I write in a small office surrounded by books, notes, scraps of paper, more notes and packets of cookies.

My computer monitor is facing the window, so when I need a bit of creative inspiration I just gaze out into the sky. That always seems to get the creative juices flowing

If it doesn’t, I just have another cookie!dino1

What is your favorite writing tool?

Hmm… that’s a difficult question to answer. I don’t really use any tools apart from my imagination and my keyboard. I don’t use software for ideas or to organize my writing. I guess I’m a bit old-fashioned. Once I have the plot outlined then I just sit down and write.

What movie star would you pick as one of the characters in your book and why?

I’d choose Jack Nicholson because he can portray villains really well. In my latest children’s book, Danny and the Dinosaurs there is a villainous character called Professor Ceratops who is completely mad and who wants to imprison all the dinosaurs in a zoo. He’s the archetypal villain, and I think Jack Nicholson would be able to pull him off to a tee.

dino2What did you want to be when you grew up?  Did you realize that dream?

I always wanted to be a writer. I was writing short stories in my spare time ever since I was about eight or nine. Then life kinda got in the way and writing was put on the back burner. I only really returned to it when I had more spare time.

I suppose the real ‘dream’ would be to actually earn enough money from writing to make it a full-time job. But I’m no where near that point yet. But I live in hope!

Explain your creative process.  Pantser?  Outliner? 

Like I said, I don’t use software. I just outline the plot of the story on a piece of paper, then write it. I’m a very simple writer. Software often makes things more difficult than it needs to be.

I had a writer friend who always used to plan out everything in some writing application. He made important notes in it, organized his plots in it and then wrote his novel in it. Then, half way through the process the software application crashed and he couldn’t open it again! It took him several weeks of anxiety and despair before he found some tech wizard to rescue all his data for him.dino3

If you could only have one mode of transportation what would it be, a horse or a bicycle?  Why?

A bicycle, for the very simple logistical reason that there is no room in my apartment for a horse. Plus, the lifts don’t often work.

From a purely transportational perspective, I’d choose the bicycle because it keeps you fit and isn’t in the habit of eject foul-smelling substances behind it when you’re out and about.

Do you dream about your stories?  Ever written about a dream

No. My dreams are far too boring to turn into stories.

dino4What were you like in high school?  Class clown?  Nerd?  Cheerleader type?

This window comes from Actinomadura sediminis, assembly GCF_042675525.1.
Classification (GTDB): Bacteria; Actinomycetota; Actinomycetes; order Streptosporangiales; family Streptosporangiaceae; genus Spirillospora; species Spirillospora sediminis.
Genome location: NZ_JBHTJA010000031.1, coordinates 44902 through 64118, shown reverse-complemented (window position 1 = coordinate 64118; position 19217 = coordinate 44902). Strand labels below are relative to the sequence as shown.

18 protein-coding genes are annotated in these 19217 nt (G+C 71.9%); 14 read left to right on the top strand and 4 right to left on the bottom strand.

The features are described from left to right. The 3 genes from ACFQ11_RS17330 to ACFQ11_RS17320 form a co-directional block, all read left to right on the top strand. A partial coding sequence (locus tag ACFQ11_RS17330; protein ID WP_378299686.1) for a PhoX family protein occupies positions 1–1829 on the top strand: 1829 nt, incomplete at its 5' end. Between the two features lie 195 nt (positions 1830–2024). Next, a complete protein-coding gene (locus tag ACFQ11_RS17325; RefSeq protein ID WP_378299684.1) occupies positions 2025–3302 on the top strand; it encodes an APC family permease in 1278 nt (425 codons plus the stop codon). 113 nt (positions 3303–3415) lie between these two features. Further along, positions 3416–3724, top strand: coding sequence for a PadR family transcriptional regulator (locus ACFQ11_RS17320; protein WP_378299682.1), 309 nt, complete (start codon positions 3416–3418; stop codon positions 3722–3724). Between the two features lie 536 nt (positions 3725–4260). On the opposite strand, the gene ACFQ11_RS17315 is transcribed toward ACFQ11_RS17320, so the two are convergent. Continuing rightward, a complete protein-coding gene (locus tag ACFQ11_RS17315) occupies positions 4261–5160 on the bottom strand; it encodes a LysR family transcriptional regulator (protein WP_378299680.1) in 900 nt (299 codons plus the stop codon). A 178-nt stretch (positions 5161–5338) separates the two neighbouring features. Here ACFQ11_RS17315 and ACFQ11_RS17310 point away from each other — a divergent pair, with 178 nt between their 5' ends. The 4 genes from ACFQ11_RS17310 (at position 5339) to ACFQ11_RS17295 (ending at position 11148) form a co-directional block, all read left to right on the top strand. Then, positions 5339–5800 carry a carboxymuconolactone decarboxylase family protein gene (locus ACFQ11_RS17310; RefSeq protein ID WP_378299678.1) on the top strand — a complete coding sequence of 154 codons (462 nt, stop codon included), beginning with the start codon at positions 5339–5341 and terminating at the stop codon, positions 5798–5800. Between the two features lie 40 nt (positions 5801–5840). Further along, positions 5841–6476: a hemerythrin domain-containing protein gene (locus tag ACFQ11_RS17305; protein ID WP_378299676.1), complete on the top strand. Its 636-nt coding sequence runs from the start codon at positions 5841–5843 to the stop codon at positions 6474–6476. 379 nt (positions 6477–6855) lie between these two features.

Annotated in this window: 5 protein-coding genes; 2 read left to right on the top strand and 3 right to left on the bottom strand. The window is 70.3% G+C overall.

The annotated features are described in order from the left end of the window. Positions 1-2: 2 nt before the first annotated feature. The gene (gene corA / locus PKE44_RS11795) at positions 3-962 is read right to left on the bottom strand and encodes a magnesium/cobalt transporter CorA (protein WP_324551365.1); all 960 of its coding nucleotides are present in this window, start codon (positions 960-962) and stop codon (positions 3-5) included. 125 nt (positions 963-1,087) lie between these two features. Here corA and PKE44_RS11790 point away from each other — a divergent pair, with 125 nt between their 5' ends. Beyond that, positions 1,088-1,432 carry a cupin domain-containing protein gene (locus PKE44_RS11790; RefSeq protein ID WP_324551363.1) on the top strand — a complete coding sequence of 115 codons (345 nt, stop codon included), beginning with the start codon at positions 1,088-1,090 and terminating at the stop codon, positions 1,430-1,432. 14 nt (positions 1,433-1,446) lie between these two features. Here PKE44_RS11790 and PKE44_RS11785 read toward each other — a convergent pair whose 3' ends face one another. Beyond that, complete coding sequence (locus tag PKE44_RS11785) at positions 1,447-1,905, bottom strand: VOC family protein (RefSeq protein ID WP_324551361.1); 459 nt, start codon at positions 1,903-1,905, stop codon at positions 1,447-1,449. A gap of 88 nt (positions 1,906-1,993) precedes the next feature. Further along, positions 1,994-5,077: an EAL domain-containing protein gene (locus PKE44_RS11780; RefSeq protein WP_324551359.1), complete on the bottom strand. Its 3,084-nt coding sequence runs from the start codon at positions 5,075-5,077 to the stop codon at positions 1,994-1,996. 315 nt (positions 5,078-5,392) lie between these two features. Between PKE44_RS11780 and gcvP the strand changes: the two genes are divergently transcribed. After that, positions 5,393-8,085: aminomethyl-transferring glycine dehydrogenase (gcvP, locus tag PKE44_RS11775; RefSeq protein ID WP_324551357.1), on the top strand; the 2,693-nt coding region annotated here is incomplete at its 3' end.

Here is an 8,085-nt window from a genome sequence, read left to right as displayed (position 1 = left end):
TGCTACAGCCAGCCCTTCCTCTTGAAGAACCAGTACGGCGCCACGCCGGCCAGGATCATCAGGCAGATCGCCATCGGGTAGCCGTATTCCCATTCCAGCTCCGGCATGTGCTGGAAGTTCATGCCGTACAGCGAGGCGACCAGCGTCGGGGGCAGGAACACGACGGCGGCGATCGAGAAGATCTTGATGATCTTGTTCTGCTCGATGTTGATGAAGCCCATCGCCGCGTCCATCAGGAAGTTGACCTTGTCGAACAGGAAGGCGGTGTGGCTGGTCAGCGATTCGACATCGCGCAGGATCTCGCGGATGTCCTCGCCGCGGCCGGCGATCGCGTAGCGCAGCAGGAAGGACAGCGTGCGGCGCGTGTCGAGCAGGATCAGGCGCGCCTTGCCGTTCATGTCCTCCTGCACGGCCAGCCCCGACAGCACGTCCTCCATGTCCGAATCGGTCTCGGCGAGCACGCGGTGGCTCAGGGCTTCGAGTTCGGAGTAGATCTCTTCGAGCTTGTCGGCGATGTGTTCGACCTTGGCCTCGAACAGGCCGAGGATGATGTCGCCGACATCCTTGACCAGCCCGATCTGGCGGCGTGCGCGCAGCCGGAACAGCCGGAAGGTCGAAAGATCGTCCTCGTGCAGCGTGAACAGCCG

I suppose a bit of a class clown.

Whats your favorite theme park?  Why?  (If youve never been, which one would you like to visit and why?)

I live in England and probably the best theme park is in a place called Blackpool, which is a sea-side resort in the North of the country. It has a theme park called The Pleasure Beach and I love it. It has the UK’s tallest and fastest roller coaster called The Big One. I could spend all day on it!

Are you a reader?  What types of books do you like best?  What author(s)?dino5

Of course. If I had to pick one genre as my favorite, I’d choose horror. I love the books by Peter James, James Herbert and, of course, Stephen King.But I also like comic science fiction. The Hichhiker’s Guide To The Galaxy is my all time favorite. Genius, sheer genius…

Readers, be sure to leave Lizak a comment below.  And be sure to check out his delightful children’s books!

charlieThe Day Charlie Learned to Fly

Coming Soon!  Danny and the Dinosaurs – look for it on Amazon soon!dinocover

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Introducing Author Roy Murry

Posted on April 8, 2013. Filed under: Author Interviews, L.Leander Reviews and Interviews | Tags: , , , , , , , , , , , , , , , , , , , |

Roy MurryI’ve been waiting to do this interview for a while now and I’m very excited to present to you an author who has written perhaps one of the most interesting tales I’ve ever read.  The Audubon Caper is a work of fiction based on actual events and the story starts at rapid speed and escalates from there.  If you’d like to read my review of the book click here.  No matter what type of material you read you’ll definitely be amazed at the idea that this is a true story and  happened in the USA.  Without going into too much detail I’ll just tell you this is definitely one of my favorite books and if you haven’t already indulged you should run right out and buy a copy.  You definitely will not be disappointed.